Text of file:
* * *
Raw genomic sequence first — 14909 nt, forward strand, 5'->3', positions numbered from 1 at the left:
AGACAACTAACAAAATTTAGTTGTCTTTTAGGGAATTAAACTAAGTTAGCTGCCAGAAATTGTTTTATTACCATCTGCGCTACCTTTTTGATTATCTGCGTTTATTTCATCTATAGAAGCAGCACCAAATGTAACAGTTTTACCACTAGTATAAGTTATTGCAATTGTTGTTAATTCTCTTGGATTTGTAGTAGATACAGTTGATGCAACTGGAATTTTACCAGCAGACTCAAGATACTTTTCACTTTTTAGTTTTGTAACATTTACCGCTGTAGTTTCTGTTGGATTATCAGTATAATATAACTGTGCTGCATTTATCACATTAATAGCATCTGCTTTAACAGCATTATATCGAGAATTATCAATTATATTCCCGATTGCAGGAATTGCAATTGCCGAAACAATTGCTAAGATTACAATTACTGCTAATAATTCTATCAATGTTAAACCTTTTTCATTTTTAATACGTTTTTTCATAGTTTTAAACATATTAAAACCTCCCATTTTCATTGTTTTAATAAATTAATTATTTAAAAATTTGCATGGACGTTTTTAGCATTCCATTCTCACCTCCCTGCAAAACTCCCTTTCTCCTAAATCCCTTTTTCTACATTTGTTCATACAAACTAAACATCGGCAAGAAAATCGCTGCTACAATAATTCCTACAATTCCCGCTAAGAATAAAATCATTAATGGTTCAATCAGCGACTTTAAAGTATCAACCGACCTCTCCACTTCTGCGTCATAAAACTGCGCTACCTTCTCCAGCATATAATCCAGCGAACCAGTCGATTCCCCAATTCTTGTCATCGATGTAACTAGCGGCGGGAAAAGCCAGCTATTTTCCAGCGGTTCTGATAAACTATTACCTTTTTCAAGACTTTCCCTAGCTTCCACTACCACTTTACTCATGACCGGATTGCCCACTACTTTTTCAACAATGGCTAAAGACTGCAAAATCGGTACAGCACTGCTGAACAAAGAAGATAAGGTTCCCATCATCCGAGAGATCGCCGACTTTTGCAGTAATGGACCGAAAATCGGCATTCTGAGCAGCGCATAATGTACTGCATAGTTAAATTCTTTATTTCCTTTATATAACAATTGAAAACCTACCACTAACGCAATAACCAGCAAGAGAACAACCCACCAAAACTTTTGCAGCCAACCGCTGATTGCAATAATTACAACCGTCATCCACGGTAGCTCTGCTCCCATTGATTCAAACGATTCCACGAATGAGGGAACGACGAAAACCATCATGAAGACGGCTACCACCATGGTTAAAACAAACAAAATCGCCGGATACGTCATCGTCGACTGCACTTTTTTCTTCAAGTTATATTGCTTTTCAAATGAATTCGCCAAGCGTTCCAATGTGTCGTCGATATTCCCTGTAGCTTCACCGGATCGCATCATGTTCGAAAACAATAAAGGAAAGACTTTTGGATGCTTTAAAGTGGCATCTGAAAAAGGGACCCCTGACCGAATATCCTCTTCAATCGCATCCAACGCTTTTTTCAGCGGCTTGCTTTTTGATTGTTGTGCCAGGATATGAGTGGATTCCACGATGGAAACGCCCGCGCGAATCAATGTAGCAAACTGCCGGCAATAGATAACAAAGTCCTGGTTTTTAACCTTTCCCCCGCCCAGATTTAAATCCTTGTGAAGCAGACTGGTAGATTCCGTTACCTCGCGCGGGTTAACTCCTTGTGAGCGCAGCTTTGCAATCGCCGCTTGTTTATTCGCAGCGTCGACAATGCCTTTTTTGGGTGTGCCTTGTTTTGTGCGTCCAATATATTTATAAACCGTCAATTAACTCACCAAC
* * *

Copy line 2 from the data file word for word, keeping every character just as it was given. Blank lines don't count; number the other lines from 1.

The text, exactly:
AGACAACTAACAAAATTTAGTTGTCTTTTAGGGAATTAAACTAAGTTAGCTGCCAGAAATTGTTTTATTACCATCTGCGCTACCTTTTTGATTATCTGCGTTTATTTCATCTATAGAAGCAGCACCAAATGTAACAGTTTTACCACTAGTATAAGTTATTGCAATTGTTGTTAATTCTCTTGGATTTGTAGTAGATACAGTTGATGCAACTGGAATTTTACCAGCAGACTCAAGATACTTTTCACTTTTTAGTTTTGTAACATTTACCGCTGTAGTTTCTGTTGGATTATCAGTATAATATAACTGTGCTGCATTTATCACATTAATAGCATCTGCTTTAACAGCATTATATCGAGAATTATCAATTATATTCCCGATTGCAGGAATTGCAATTGCCGAAACAATTGCTAAGATTACAATTACTGCTAATAATTCTATCAATGTTAAACCTTTTTCATTTTTAATACGTTTTTTCATAGTTTTAAACATATTAAAACCTCCCATTTTCATTGTTTTAATAAATTAATTATTTAAAAATTTGCATGGACGTTTTTAGCATTCCATTCTCACCTCCCTGCAAAACTCCCTTTCTCCTAAATCCCTTTTTCTACATTTGTTCATACAAACTAAACATCGGCAAGAAAATCGCTGCTACAATAATTCCTACAATTCCCGCTAAGAATAAAATCATTAATGGTTCAATCAGCGACTTTAAAGTATCAACCGACCTCTCCACTTCTGCGTCATAAAACTGCGCTACCTTCTCCAGCATATAATCCAGCGAACCAGTCGATTCCCCAATTCTTGTCATCGATGTAACTAGCGGCGGGAAAAGCCAGCTATTTTCCAGCGGTTCTGATAAACTATTACCTTTTTCAAGACTTTCCCTAGCTTCCACTACCACTTTACTCATGACCGGATTGCCCACTACTTTTTCAACAATGGCTAAAGACTGCAAAATCGGTACAGCACTGCTGAACAAAGAAGATAAGGTTCCCATCATCCGAGAGATCGCCGACTTTTGCAGTAATGGACCGAAAATCGGCATTCTGAGCAGCGCATAATGTACTGCATAGTTAAATTCTTTATTTCCTTTATATAACAATTGAAAACCTACCACTAACGCAATAACCAGCAAGAGAACAACCCACCAAAACTTTTGCAGCCAACCGCTGATTGCAATAATTACAACCGTCATCCACGGTAGCTCTGCTCCCATTGATTCAAACGATTCCACGAATGAGGGAACGACGAAAACCATCATGAAGACGGCTACCACCATGGTTAAAACAAACAAAATCGCCGGATACGTCATCGTCGACTGCACTTTTTTCTTCAAGTTATATTGCTTTTCAAATGAATTCGCCAAGCGTTCCAATGTGTCGTCGATATTCCCTGTAGCTTCACCGGATCGCATCATGTTCGAAAACAATAAAGGAAAGACTTTTGGATGCTTTAAAGTGGCATCTGAAAAAGGGACCCCTGACCGAATATCCTCTTCAATCGCATCCAACGCTTTTTTCAGCGGCTTGCTTTTTGATTGTTGTGCCAGGATATGAGTGGATTCCACGATGGAAACGCCCGCGCGAATCAATGTAGCAAACTGCCGGCAATAGATAACAAAGTCCTGGTTTTTAACCTTTCCCCCGCCCAGATTTAAATCCTTGTGAAGCAGACTGGTAGATTCCGTTACCTCGCGCGGGTTAACTCCTTGTGAGCGCAGCTTTGCAATCGCCGCTTGTTTATTCGCAGCGTCGACAATGCCTTTTTTGGGTGTGCCTTGTTTTGTGCGTCCAATATATTTATAAACCGTCAATTAACTCACCAAC